This study was conducted at an 820-member organization maintenance and operations organization consisting of a number of professions in which apprenticeship-style learning is prevalent. Data collection resulted in 570 members self-identifying as having mentored a less experienced colleague. Confirmatory factor analysis was used to confirm that the measurement instrument represents one unified factor, and a structural equation modelling approach was used to assess the relationships among the study’s latent variables.

Findings

Results reveal that mentors who hold sophisticated effort-oriented beliefs are more likely to offer psychosocial support to their protégés. Further, although the relationship between effort-oriented beliefs and vocational support is not significant, the mentor’s perception of a psychologically safe work environment significantly moderates both sets of relationships.

Research limitations/implications

As approximately 88 per cent of respondents work in service, as opposed to administrative groups, caution should be exercised in generalizing this study’s findings to the general workforce population. Further, the present study did not differentiate mentors who identified a current or previous subordinate as their protégé from those whose protégés were not a subordinate, nor did the authors differentiate formal from informal mentoring relationships. Thus, further investigation is needed to determine whether our hypothesized relationships differ in any unique manifestations of mentoring relationships at work.

Practical implications

By providing a better understanding of the relationship between effort-oriented beliefs and mentoring at work, this study may help in the design of more effective mentoring relationships and ultimately enhance knowledge management and workplace learning.

Originality/value

There is no previous research that investigates how one’s cognitions about the effort associated with the knowledge and learning process, in particular, influence mentoring at work. This study provides a model for understanding and developing enhanced mentoring relationships, which are considered a critical element of organizational learning.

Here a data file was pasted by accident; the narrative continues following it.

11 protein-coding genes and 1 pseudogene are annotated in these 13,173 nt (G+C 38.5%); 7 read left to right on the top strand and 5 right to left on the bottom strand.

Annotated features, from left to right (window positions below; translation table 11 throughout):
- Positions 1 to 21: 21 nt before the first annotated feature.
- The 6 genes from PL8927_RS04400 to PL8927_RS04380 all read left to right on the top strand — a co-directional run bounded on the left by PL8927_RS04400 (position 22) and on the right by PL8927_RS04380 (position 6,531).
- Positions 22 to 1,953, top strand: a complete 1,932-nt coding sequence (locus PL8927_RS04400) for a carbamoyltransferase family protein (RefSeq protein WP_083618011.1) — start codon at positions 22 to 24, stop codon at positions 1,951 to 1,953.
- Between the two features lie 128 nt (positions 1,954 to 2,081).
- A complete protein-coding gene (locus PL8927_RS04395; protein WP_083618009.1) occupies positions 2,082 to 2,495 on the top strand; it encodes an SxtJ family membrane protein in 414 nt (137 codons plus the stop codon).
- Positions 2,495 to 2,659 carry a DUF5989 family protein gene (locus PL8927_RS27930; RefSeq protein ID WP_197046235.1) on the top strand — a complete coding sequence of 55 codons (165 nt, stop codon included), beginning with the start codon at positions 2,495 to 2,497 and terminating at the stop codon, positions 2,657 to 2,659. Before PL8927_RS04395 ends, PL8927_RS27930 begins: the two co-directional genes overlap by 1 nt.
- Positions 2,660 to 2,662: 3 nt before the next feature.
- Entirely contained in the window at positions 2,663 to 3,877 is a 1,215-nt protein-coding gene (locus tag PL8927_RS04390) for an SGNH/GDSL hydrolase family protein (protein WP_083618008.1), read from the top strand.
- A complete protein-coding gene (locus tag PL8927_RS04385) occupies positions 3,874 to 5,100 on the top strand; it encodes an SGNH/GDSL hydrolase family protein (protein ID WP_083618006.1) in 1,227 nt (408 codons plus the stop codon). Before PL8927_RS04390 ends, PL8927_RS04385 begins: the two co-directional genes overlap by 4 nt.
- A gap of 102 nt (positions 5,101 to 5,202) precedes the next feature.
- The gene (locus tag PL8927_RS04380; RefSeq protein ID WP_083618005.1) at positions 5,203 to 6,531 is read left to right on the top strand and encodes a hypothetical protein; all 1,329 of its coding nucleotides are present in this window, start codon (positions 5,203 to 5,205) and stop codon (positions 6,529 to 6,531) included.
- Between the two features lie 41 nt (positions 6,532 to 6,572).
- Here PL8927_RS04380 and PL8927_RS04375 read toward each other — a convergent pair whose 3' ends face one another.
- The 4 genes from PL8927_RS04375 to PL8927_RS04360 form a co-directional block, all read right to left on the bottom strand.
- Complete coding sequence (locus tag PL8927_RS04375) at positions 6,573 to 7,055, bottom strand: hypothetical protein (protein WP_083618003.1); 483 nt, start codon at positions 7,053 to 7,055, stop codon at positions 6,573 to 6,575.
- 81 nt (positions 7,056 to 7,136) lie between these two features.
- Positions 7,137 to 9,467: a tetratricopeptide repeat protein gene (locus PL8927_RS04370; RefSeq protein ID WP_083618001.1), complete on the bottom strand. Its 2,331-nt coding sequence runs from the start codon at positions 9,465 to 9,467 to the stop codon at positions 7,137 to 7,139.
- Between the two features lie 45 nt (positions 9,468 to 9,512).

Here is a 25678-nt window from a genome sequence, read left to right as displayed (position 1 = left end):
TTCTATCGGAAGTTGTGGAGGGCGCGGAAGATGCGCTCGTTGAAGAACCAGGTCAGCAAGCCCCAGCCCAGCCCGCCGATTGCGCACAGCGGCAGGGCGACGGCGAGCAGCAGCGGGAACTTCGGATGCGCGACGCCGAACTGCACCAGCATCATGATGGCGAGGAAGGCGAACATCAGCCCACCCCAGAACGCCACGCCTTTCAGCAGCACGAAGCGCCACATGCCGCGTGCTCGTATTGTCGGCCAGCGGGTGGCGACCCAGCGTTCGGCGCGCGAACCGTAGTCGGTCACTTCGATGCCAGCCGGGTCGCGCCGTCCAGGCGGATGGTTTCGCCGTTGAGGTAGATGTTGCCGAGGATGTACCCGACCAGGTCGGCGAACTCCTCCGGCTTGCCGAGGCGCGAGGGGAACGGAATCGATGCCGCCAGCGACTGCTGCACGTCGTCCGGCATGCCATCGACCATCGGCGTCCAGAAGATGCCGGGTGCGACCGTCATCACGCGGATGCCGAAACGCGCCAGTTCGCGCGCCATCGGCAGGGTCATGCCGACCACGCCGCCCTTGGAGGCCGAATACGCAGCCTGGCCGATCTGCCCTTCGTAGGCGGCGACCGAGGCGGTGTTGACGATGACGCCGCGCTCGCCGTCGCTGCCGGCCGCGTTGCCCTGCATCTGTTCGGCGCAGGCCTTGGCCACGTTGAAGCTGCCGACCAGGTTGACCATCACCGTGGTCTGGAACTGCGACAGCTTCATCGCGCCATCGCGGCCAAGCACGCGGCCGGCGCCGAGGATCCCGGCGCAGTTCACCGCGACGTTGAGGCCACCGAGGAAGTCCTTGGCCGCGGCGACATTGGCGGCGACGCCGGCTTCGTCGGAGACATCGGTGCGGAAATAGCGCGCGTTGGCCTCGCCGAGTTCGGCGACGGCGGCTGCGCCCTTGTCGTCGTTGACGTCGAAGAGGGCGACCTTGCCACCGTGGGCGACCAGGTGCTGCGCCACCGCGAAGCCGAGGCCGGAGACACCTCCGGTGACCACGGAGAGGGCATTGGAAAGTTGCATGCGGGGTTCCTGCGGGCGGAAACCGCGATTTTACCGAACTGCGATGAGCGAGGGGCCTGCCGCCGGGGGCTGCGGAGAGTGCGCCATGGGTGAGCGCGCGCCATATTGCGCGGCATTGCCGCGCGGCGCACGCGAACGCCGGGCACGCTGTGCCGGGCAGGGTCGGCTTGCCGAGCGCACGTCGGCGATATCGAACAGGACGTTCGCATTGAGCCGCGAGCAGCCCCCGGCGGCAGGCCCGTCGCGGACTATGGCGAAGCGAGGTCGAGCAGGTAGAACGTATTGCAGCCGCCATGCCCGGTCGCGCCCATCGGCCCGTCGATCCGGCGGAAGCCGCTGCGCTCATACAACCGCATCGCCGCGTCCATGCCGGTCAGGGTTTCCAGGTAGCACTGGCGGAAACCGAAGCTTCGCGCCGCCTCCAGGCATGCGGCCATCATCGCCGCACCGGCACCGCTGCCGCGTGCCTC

Details

Journal of Workplace Learning, vol. 27 no. 5
Type: Research Article
ISSN: 1366-5626

Keywords

Article
Publication date: 25 May 2010

Rowena Ortiz‐Walters, Kimberly‐Ann Eddleston and Kathleen Simione

The purpose of this paper is to examine the effects of gender identity on protégés' satisfaction with mentoring relationships. More specifically, it aims to investigate…

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Abstract

Purpose

The purpose of this paper is to examine the effects of gender identity on protégés' satisfaction with mentoring relationships. More specifically, it aims to investigate whether or not a protégé's feminine or masculine identity, by virtue of emphasizing different criteria, roles, and preferences, impacts his or her satisfaction with the performance of a mentor.

Design/methodology/approach

Managers and/or professionals, identified by in‐career MBA students at large universities in the East, completed surveys to assess relationship satisfaction as a mentoring outcome.

Findings

The results of this study indicate that masculine protégés, who strongly identify with their career roles, report being more satisfied with mentors who provide career development support. Conversely, feminine protégés, who measure career success using socio‐emotional‐based criteria, report being more satisfied with mentors who provide psychosocial support.

Research limitations/implications

The study is limited in its generalizability due to the type of sample studied. The sample consisted of managers from a variety of male‐dominated occupations. In addition, since the data were self‐reported on a single survey, common method bias may also be an issue.

Practical implications

Despite limitations, the study implies that assessment of gender identity and related skills can provide organizations with more effective guidance and matching of mentors and protégés to maximize perceived satisfaction on the part of the protégé.

Originality/value

Although many studies have investigated a variety of factors that affect mentoring, few have examined the influence of gender identity on the functioning of these relationships.

Details

Career Development International, vol. 15 no. 2
Type: Research Article
ISSN: 1362-0436

Keywords

Article
Publication date: 25 February 2014

Laura Gail Lunsford